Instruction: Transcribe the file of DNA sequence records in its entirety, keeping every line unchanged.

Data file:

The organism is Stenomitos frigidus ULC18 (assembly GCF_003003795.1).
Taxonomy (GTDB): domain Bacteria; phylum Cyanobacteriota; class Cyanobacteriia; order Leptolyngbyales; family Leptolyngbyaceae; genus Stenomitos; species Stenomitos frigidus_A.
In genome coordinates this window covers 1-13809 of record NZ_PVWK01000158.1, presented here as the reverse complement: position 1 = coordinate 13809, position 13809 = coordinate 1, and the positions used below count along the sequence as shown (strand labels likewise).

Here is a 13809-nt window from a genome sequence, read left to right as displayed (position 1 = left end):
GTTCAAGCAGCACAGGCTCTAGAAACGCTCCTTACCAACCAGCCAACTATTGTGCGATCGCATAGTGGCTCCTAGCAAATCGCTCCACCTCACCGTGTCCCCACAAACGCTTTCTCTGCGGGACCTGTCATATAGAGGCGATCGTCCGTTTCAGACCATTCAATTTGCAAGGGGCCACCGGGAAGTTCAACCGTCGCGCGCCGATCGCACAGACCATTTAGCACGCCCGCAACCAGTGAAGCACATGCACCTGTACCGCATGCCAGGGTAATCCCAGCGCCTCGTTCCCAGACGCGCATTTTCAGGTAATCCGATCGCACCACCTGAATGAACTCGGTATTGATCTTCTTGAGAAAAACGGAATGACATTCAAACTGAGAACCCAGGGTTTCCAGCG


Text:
The organism is Stenomitos frigidus ULC18 (assembly GCF_003003795.1).
Taxonomy (GTDB): domain Bacteria; phylum Cyanobacteriota; class Cyanobacteriia; order Leptolyngbyales; family Leptolyngbyaceae; genus Stenomitos; species Stenomitos frigidus_A.
In genome coordinates this window covers 1-13809 of record NZ_PVWK01000158.1, presented here as the reverse complement: position 1 = coordinate 13809, position 13809 = coordinate 1, and the positions used below count along the sequence as shown (strand labels likewise).

Here is a 13809-nt window from a genome sequence, read left to right as displayed (position 1 = left end):
GTTCAAGCAGCACAGGCTCTAGAAACGCTCCTTACCAACCAGCCAACTATTGTGCGATCGCATAGTGGCTCCTAGCAAATCGCTCCACCTCACCGTGTCCCCACAAACGCTTTCTCTGCGGGACCTGTCATATAGAGGCGATCGTCCGTTTCAGACCATTCAATTTGCAAGGGGCCACCGGGAAGTTCAACCGTCGCGCGCCGATCGCACAGACCATTTAGCACGCCCGCAACCAGTGAAGCACATGCACCTGTACCGCATGCCAGGGTAATCCCAGCGCCTCGTTCCCAGACGCGCATTTTCAGGTAATCCGATCGCACCACCTGAATGAACTCGGTATTGATCTTCTTGAGAAAAACGGAATGACATTCAAACTGAGAACCCAGGGTTTCCAGCG